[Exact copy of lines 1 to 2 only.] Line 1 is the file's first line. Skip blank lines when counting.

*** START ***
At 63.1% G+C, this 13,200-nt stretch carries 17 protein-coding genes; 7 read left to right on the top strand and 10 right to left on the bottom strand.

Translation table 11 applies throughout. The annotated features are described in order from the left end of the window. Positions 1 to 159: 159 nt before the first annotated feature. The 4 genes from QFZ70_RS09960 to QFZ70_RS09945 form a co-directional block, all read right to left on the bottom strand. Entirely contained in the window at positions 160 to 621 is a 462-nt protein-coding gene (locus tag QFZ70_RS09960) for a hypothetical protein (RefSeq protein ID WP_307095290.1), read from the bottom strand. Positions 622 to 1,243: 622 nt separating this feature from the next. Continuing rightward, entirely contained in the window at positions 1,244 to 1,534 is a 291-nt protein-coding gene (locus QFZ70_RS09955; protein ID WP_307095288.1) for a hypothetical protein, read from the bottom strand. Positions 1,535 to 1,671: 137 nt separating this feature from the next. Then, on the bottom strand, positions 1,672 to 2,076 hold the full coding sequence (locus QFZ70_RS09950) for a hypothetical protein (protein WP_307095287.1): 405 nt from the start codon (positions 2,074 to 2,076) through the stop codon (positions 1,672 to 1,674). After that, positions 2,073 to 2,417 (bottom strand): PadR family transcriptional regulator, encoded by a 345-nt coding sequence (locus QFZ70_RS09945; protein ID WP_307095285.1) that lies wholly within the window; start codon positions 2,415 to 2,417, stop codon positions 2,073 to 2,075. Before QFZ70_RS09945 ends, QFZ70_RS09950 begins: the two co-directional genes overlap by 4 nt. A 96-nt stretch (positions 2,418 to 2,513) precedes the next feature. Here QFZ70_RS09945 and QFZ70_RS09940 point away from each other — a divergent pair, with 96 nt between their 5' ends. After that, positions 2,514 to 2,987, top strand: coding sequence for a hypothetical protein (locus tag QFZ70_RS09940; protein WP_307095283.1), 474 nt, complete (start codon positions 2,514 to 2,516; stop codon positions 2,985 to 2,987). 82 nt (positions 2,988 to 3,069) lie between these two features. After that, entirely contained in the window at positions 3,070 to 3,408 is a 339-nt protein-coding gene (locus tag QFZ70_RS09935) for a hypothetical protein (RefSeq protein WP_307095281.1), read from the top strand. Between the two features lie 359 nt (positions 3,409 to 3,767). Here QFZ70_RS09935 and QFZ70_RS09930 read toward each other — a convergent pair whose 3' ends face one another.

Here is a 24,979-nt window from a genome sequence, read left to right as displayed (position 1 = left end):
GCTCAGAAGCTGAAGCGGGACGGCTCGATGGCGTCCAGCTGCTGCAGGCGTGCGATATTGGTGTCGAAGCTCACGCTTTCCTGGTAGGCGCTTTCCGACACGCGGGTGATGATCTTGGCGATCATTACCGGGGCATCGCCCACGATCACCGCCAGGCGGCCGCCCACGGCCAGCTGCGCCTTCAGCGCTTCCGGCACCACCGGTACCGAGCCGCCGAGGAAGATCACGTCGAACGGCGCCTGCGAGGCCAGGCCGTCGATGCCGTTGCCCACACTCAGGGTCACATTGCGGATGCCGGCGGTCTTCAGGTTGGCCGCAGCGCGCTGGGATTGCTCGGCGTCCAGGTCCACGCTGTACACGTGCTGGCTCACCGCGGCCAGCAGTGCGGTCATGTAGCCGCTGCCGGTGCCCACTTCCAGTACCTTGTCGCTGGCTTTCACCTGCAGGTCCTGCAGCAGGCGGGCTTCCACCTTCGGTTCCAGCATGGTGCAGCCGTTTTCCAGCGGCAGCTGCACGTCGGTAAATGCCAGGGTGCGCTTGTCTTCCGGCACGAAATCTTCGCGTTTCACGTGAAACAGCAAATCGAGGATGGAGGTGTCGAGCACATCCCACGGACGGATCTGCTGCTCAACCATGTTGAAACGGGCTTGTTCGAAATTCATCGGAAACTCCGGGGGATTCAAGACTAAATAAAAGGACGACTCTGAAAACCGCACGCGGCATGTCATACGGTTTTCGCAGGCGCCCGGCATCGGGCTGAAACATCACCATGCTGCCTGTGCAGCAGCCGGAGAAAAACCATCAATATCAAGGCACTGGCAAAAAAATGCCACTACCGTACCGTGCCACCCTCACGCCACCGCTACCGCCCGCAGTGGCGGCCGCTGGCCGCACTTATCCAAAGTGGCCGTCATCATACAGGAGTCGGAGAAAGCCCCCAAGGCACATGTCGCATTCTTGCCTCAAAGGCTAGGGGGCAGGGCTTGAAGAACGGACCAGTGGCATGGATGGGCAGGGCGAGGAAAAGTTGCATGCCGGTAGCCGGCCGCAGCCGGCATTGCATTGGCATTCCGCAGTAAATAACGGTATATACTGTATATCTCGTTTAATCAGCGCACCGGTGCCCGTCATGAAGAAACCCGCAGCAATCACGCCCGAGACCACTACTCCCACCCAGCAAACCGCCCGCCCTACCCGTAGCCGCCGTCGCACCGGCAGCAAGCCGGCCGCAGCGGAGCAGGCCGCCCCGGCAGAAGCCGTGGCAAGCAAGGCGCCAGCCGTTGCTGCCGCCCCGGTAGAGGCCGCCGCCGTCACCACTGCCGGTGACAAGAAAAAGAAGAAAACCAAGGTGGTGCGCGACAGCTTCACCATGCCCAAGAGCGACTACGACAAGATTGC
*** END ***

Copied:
At 63.1% G+C, this 13,200-nt stretch carries 17 protein-coding genes; 7 read left to right on the top strand and 10 right to left on the bottom strand.

Translation table 11 applies throughout. The annotated features are described in order from the left end of the window. Positions 1 to 159: 159 nt before the first annotated feature. The 4 genes from QFZ70_RS09960 to QFZ70_RS09945 form a co-directional block, all read right to left on the bottom strand. Entirely contained in the window at positions 160 to 621 is a 462-nt protein-coding gene (locus tag QFZ70_RS09960) for a hypothetical protein (RefSeq protein ID WP_307095290.1), read from the bottom strand. Positions 622 to 1,243: 622 nt separating this feature from the next. Continuing rightward, entirely contained in the window at positions 1,244 to 1,534 is a 291-nt protein-coding gene (locus QFZ70_RS09955; protein ID WP_307095288.1) for a hypothetical protein, read from the bottom strand. Positions 1,535 to 1,671: 137 nt separating this feature from the next. Then, on the bottom strand, positions 1,672 to 2,076 hold the full coding sequence (locus QFZ70_RS09950) for a hypothetical protein (protein WP_307095287.1): 405 nt from the start codon (positions 2,074 to 2,076) through the stop codon (positions 1,672 to 1,674). After that, positions 2,073 to 2,417 (bottom strand): PadR family transcriptional regulator, encoded by a 345-nt coding sequence (locus QFZ70_RS09945; protein ID WP_307095285.1) that lies wholly within the window; start codon positions 2,415 to 2,417, stop codon positions 2,073 to 2,075. Before QFZ70_RS09945 ends, QFZ70_RS09950 begins: the two co-directional genes overlap by 4 nt. A 96-nt stretch (positions 2,418 to 2,513) precedes the next feature. Here QFZ70_RS09945 and QFZ70_RS09940 point away from each other — a divergent pair, with 96 nt between their 5' ends. After that, positions 2,514 to 2,987, top strand: coding sequence for a hypothetical protein (locus tag QFZ70_RS09940; protein WP_307095283.1), 474 nt, complete (start codon positions 2,514 to 2,516; stop codon positions 2,985 to 2,987). 82 nt (positions 2,988 to 3,069) lie between these two features. After that, entirely contained in the window at positions 3,070 to 3,408 is a 339-nt protein-coding gene (locus tag QFZ70_RS09935) for a hypothetical protein (RefSeq protein WP_307095281.1), read from the top strand. Between the two features lie 359 nt (positions 3,409 to 3,767). Here QFZ70_RS09935 and QFZ70_RS09930 read toward each other — a convergent pair whose 3' ends face one another.